A group of activists is asking Denton County leaders to consider relocating a Confederate monument.
The stone archway with a young soldier on top of it greets visitors on one side of Denton's Downtown Square as they head into the old county courthouse.
Inscribed with the words "Our Confederate Soldiers," the memorial that honors the fallen and their "heroic self-sacrifice" has sat there for nearly a century.
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Every Tuesday for the last 17 years, Denton resident and local NAACP President Willie Hudspeth has walked right by it on his way into County Commissioners Court, where he asks commissioners to relocate it or install additional monuments near it that reflect that community's diversity.
"Right now, we don't talk about this — my race doesn't, other than negative things," said Hudspeth. "Let's put some other history on it. Let's add some history. This is just one area of our history."
He stuck to his routine this Tuesday, appearing before the commissioners once again — only this time, about 20 others joined him, wearing T-shirts that said "Love Not Hate Makes America Great."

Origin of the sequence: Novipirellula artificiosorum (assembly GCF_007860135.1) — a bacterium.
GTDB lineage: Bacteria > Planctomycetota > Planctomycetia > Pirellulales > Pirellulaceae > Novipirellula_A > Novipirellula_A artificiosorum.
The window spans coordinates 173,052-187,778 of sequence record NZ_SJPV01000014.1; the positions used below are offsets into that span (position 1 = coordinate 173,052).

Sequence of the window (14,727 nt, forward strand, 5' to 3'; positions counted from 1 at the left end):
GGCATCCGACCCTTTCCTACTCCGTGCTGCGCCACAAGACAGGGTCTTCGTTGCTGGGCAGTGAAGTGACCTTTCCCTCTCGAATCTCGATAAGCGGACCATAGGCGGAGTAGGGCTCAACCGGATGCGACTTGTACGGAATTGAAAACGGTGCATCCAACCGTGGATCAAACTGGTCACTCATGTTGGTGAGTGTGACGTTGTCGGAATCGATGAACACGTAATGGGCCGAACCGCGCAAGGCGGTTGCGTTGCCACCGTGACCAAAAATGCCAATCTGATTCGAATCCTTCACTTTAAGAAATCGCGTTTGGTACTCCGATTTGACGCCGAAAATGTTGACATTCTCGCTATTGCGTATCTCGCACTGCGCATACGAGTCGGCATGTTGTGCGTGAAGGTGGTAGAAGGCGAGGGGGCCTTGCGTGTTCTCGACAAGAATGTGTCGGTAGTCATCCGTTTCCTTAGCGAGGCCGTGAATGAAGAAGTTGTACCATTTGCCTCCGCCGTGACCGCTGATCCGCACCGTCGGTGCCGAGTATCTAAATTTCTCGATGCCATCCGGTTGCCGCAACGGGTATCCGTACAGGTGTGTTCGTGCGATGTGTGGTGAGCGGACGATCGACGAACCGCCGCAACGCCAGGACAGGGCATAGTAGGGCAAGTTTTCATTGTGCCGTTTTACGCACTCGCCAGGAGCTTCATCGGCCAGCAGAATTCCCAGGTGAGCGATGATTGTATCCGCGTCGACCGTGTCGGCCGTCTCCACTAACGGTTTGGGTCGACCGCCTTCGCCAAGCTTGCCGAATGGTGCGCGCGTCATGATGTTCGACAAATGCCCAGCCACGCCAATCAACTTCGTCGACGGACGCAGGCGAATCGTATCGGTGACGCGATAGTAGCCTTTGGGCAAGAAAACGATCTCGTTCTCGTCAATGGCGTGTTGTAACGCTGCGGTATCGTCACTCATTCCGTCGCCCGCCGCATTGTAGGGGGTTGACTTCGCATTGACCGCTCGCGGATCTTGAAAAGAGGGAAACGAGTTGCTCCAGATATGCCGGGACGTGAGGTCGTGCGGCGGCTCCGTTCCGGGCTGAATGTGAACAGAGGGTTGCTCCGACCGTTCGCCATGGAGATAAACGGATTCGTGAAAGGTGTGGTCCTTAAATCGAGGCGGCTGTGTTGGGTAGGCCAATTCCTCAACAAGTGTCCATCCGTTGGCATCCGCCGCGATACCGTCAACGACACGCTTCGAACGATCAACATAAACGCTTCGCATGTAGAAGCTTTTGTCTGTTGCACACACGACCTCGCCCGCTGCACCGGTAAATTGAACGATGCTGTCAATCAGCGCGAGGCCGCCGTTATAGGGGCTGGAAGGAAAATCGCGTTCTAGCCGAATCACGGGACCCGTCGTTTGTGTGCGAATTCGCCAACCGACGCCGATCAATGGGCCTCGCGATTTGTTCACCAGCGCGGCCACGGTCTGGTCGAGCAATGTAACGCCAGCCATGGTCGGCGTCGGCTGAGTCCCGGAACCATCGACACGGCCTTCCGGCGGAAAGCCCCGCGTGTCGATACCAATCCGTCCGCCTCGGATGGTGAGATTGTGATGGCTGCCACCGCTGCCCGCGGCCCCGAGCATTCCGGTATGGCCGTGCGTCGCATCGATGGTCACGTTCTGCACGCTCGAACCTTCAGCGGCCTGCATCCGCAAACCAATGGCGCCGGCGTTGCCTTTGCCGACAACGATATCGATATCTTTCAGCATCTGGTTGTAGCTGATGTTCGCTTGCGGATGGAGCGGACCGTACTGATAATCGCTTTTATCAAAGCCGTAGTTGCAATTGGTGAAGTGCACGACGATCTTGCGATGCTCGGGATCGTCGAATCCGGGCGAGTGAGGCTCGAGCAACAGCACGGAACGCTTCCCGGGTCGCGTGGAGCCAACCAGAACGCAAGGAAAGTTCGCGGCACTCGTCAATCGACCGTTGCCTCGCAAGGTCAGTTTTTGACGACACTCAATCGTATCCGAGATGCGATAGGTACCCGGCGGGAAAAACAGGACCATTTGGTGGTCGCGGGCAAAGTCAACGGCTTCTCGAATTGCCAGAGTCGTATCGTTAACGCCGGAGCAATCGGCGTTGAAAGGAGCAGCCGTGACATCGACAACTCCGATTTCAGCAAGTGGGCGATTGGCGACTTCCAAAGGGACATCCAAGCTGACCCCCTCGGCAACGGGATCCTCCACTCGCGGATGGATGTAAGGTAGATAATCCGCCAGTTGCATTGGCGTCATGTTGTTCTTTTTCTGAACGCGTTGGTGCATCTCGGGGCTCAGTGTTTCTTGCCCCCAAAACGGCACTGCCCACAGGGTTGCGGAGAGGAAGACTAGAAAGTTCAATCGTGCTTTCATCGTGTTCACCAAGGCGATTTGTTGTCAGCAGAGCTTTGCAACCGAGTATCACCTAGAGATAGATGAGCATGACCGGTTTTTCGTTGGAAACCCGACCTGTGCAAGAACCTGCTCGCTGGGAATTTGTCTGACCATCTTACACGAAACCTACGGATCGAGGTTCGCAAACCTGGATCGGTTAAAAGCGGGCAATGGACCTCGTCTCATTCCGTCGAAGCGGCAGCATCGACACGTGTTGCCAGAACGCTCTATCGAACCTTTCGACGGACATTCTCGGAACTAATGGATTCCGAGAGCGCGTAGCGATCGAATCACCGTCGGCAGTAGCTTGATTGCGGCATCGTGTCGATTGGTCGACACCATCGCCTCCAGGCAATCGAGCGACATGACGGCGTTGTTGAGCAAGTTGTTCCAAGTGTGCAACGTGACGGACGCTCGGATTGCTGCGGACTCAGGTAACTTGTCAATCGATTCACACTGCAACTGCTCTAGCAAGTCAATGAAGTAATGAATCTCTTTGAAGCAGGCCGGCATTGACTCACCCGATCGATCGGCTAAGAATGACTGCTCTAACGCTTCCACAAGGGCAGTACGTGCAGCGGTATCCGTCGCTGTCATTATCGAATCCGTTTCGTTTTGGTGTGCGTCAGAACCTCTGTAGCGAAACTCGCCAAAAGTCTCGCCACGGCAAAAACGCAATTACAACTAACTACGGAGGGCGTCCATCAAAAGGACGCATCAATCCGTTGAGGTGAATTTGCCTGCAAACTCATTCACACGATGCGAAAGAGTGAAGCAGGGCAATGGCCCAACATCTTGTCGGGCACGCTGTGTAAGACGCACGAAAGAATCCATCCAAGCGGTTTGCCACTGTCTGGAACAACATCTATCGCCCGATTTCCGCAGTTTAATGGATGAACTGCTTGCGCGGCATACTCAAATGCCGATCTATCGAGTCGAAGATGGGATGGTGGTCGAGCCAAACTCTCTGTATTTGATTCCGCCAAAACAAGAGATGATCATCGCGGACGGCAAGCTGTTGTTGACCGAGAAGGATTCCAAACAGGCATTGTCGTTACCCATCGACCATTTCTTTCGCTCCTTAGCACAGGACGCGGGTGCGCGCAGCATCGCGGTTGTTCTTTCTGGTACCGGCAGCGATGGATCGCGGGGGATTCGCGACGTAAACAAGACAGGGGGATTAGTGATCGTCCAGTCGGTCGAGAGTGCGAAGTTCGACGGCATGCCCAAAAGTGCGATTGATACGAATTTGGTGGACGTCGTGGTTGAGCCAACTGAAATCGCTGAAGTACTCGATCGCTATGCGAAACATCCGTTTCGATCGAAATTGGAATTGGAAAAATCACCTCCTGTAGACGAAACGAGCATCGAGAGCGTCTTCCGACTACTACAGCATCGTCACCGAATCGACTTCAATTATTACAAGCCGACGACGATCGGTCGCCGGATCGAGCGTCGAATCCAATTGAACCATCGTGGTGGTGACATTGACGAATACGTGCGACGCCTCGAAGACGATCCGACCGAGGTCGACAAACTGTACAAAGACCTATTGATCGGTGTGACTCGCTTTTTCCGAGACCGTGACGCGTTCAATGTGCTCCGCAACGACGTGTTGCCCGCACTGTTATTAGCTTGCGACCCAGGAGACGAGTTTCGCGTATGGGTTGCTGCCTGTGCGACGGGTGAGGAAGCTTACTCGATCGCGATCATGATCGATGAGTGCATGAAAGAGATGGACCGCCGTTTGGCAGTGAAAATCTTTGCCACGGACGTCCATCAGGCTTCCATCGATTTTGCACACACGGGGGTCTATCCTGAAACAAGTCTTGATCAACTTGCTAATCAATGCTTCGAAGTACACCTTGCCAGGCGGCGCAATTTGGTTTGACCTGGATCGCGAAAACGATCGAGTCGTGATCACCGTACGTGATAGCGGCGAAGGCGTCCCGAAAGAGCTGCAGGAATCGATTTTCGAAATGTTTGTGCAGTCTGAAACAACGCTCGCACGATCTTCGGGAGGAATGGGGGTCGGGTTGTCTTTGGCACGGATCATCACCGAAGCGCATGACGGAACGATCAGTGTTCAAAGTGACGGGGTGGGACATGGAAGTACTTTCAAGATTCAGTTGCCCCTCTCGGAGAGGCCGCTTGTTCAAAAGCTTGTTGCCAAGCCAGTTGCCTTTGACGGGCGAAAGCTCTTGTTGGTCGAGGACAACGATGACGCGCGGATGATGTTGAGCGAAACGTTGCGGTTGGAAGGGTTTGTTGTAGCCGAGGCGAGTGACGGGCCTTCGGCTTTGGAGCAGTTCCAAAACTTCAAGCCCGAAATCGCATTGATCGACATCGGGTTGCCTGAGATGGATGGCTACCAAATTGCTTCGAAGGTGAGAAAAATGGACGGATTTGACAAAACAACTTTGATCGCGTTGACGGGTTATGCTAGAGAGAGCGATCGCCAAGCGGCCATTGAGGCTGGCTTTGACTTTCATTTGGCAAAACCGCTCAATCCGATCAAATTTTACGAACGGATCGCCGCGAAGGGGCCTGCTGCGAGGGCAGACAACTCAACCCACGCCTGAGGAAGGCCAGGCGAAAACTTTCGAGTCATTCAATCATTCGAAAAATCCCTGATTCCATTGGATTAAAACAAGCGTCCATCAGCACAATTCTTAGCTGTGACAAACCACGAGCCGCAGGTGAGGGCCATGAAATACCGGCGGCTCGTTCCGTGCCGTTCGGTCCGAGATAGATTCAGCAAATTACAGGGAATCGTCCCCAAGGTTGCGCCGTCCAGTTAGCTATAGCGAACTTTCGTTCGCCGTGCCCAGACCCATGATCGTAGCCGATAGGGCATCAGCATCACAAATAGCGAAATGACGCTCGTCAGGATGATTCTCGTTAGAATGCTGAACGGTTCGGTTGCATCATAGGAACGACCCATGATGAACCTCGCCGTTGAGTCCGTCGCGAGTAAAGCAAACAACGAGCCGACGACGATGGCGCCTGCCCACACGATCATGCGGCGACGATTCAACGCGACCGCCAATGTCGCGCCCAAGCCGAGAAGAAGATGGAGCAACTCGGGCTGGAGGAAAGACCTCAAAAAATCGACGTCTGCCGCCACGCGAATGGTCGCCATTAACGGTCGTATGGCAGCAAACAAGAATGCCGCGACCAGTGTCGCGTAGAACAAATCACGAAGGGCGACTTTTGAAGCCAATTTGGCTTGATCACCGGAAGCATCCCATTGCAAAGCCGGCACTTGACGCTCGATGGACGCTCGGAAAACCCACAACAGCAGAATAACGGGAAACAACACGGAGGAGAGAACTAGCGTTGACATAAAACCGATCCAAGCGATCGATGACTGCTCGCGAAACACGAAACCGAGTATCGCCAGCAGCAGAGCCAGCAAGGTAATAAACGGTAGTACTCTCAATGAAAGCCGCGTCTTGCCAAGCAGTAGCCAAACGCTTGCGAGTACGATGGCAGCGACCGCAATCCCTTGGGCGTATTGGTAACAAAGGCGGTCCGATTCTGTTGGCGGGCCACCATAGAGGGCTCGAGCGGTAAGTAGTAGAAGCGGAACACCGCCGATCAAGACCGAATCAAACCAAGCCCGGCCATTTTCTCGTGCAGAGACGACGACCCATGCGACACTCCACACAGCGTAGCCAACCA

Most of them spoke during the public comment portion of the meeting, urging commissioners to put the item on a future agenda, which would then allow them to take official action on it.
"Put it on the agenda so we can have a dialogue about it, and we can maybe move forward," Hudspeth said.
Because there was no official item regarding the statue on Tuesday's agenda, commissioners were not allowed to discuss the matter or take any kind of vote on it. There was no indication whether they'd consider adding the matter to a future agenda.
Denton County Judge Mary Horn, who has stated publicly that she opposes moving the statue, reaffirmed her stance when she sat down with NBC 5 Tuesday.
"[The recent events in Charlottesville] don't make me rethink anything," Horn said. "A friend of mine recently made a statement, and I agree wholeheartedly: not all of history is pretty. But we need to remember it and we need to teach it."
Horn notes that the courthouse is a historic site that is also home to a history museum, which she feels is an ideal spot for such a monument.
"People who want the monument taken down say 'put it in a museum,'" said Horn. "Well, it's already at a museum."
In fact, many of the speakers Tuesday requested the statue be moved inside the museum.
Horn also points to a plaque which the county installed near the monument several years ago as a direct result of Hudspeth's efforts. It reads: "The Denton County Confederate Soldier Memorial was erected in 1918 by the Daughters of the Confederacy. The monument stands as a reminder of historic events and is intended as a memorial to Denton County citizens who sacrificed themselves for the community. Now, let this be a testimony that God created all men equal with certain inalienable rights. We are all one, citizens of Denton County."
"We've tried to be as accommodating as possible to Mr. Hudspeth's wants and desires," Horn said.
Hudspeth says he's already considering a run for county judge if that's what it will take to move this matter forward.